The pilot deployment begins when the prepare phase is complete with configuration and infrastructure updated. The first-time work to prepare and the results of the pilot provide long-term value for each future deployment by minimizing time to deploy of feature updates. Consider the following recommendations for pilot deployment:
Duration: Up to 8 weeks
Once the pilot configuration is worked out to ensure a consistent predictable end user experience, and deployment rings created, broad deployment is ready to go. Configuration Manager provides granular controls to deploy Windows, and Windows Update for Business settings will continue to update devices unless the IT Admin purposefully stops deployment. The first time broad deployment is conducted, IT should monitor update velocity and consider increasing that speed for the next feature update.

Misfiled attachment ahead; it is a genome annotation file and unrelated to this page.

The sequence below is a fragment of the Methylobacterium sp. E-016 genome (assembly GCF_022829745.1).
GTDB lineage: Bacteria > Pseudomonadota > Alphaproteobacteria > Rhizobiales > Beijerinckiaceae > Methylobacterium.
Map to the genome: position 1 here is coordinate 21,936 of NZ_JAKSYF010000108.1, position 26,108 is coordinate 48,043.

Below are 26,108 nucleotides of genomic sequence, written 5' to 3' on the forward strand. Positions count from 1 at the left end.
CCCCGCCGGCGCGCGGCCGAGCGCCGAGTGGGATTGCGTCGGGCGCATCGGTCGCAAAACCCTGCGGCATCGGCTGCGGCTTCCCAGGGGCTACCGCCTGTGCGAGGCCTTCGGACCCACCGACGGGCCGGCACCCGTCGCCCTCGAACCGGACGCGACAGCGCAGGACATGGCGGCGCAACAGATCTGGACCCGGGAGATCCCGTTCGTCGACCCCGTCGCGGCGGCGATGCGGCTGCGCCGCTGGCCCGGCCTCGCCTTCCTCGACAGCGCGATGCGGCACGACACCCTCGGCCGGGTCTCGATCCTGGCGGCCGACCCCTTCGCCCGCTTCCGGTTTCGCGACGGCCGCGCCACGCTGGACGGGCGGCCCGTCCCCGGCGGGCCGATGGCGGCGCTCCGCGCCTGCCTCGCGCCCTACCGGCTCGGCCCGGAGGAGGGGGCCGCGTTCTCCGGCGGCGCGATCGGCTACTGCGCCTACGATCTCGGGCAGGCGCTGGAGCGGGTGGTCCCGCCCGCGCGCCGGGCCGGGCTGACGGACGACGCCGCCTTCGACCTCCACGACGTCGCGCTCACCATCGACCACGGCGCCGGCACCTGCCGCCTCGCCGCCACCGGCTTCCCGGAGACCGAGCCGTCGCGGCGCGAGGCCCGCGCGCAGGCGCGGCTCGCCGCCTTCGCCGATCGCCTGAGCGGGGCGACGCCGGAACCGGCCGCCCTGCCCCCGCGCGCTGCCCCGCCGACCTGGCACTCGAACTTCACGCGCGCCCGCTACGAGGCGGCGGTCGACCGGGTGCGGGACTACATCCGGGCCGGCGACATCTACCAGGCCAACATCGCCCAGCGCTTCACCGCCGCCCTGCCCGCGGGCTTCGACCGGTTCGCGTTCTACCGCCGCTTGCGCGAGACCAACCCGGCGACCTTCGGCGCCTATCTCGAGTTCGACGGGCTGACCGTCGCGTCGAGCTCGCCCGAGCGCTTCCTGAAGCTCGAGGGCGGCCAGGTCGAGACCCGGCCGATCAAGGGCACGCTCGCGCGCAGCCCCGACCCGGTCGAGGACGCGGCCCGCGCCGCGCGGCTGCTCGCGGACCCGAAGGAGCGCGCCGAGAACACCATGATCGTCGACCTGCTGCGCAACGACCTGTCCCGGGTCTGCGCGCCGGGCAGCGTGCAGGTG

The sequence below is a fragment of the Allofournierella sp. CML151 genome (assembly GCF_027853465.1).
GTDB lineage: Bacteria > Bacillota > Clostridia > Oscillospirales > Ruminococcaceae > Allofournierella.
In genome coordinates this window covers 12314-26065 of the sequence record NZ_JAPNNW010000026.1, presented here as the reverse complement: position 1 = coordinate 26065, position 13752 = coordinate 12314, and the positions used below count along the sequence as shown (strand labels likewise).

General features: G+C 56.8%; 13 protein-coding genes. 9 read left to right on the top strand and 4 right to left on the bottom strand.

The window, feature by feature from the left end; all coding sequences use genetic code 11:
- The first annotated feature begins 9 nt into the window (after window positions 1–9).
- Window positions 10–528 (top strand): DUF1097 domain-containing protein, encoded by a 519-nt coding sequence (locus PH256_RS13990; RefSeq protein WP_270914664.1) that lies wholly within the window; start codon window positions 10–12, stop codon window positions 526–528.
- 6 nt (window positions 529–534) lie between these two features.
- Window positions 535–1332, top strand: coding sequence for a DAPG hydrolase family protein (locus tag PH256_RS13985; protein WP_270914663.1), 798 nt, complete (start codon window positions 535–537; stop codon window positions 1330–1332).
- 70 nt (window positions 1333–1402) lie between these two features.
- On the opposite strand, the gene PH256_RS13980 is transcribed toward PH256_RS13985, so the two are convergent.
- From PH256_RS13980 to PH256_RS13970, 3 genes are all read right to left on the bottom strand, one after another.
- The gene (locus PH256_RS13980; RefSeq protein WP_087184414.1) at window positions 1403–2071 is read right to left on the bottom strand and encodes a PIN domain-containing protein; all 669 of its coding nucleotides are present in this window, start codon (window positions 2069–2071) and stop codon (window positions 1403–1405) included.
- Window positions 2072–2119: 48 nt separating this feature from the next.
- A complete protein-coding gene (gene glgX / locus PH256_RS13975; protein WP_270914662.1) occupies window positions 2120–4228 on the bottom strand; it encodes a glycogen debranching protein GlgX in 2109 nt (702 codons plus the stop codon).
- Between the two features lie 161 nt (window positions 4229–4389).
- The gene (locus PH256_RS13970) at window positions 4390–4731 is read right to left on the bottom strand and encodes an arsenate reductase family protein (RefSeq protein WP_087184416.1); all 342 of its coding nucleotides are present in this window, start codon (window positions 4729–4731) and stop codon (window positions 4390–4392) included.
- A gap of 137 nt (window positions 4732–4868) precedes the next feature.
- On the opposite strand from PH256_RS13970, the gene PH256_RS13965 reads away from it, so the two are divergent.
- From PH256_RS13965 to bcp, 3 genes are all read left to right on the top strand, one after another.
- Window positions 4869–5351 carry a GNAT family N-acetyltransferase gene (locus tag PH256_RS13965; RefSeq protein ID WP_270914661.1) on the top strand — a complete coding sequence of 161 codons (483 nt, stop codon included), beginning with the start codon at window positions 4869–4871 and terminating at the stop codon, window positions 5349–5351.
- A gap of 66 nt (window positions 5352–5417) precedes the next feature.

Accelerate the deployment of Windows 10 by considering the following recommendations:
Outcome - Flexible and agile with deployment strategies per feature update release
Outcome - Monitor support cases and use data driven insights to troubleshoot or delay adoption if issues arise
Outcome - Minimize bandwidth usage to reduce corporate network traffic
This article has provided guidance and recommendations on how those organizations using on-premises tooling can fit Windows feature updates into regular work. By aligning to a plan, prepare, and deploy motion through the use of a calendar based approach, enterprises are able to maintain a serviced version of Windows 10 on a faster cadence, which helps to harden the operating system against malicious intent, simplify OS administration for IT, improve OS performance, add new capabilities, and unlock new working scenarios. As you repeat, refine, and modernize the process, the example timings stated in the article will reduce and the move towards a data driven servicing model will become easier. Examples of a successful transition can be found within our own Core Services Engineering and Operations (CSEO) team. Let us know if you find this article helpful, and what approaches work well with your company to stay current with Windows 10.